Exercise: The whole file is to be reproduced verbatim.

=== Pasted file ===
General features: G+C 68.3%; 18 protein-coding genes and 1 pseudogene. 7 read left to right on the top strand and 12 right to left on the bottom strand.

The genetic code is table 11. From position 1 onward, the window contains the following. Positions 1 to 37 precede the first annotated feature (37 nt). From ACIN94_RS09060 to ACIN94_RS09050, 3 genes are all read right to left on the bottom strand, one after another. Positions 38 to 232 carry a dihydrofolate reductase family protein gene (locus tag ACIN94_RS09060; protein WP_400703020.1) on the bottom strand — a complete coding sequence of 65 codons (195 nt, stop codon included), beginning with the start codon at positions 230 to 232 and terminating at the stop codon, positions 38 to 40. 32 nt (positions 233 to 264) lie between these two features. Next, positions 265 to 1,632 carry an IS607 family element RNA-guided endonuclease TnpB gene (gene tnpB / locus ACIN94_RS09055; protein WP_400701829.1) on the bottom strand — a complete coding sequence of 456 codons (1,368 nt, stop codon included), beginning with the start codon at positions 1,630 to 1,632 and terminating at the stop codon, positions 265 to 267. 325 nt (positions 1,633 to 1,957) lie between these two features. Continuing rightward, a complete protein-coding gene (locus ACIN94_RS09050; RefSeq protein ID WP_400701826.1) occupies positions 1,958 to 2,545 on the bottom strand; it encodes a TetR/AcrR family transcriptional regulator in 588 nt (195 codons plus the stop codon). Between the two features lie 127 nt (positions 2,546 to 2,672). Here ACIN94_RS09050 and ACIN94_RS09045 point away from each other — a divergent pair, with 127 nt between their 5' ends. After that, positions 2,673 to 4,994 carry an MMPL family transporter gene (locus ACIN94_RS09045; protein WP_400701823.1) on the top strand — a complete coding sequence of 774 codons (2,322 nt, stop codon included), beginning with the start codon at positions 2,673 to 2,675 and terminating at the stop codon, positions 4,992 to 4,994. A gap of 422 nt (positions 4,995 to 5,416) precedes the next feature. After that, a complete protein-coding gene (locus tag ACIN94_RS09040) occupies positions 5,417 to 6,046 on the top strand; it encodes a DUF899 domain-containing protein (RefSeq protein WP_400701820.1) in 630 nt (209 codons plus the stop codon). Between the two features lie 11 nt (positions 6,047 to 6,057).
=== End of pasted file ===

General features: G+C 68.3%; 18 protein-coding genes and 1 pseudogene. 7 read left to right on the top strand and 12 right to left on the bottom strand.

The genetic code is table 11. From position 1 onward, the window contains the following. Positions 1 to 37 precede the first annotated feature (37 nt). From ACIN94_RS09060 to ACIN94_RS09050, 3 genes are all read right to left on the bottom strand, one after another. Positions 38 to 232 carry a dihydrofolate reductase family protein gene (locus tag ACIN94_RS09060; protein WP_400703020.1) on the bottom strand — a complete coding sequence of 65 codons (195 nt, stop codon included), beginning with the start codon at positions 230 to 232 and terminating at the stop codon, positions 38 to 40. 32 nt (positions 233 to 264) lie between these two features. Next, positions 265 to 1,632 carry an IS607 family element RNA-guided endonuclease TnpB gene (gene tnpB / locus ACIN94_RS09055; protein WP_400701829.1) on the bottom strand — a complete coding sequence of 456 codons (1,368 nt, stop codon included), beginning with the start codon at positions 1,630 to 1,632 and terminating at the stop codon, positions 265 to 267. 325 nt (positions 1,633 to 1,957) lie between these two features. Continuing rightward, a complete protein-coding gene (locus ACIN94_RS09050; RefSeq protein ID WP_400701826.1) occupies positions 1,958 to 2,545 on the bottom strand; it encodes a TetR/AcrR family transcriptional regulator in 588 nt (195 codons plus the stop codon). Between the two features lie 127 nt (positions 2,546 to 2,672). Here ACIN94_RS09050 and ACIN94_RS09045 point away from each other — a divergent pair, with 127 nt between their 5' ends. After that, positions 2,673 to 4,994 carry an MMPL family transporter gene (locus ACIN94_RS09045; protein WP_400701823.1) on the top strand — a complete coding sequence of 774 codons (2,322 nt, stop codon included), beginning with the start codon at positions 2,673 to 2,675 and terminating at the stop codon, positions 4,992 to 4,994. A gap of 422 nt (positions 4,995 to 5,416) precedes the next feature. After that, a complete protein-coding gene (locus tag ACIN94_RS09040) occupies positions 5,417 to 6,046 on the top strand; it encodes a DUF899 domain-containing protein (RefSeq protein WP_400701820.1) in 630 nt (209 codons plus the stop codon). Between the two features lie 11 nt (positions 6,047 to 6,057).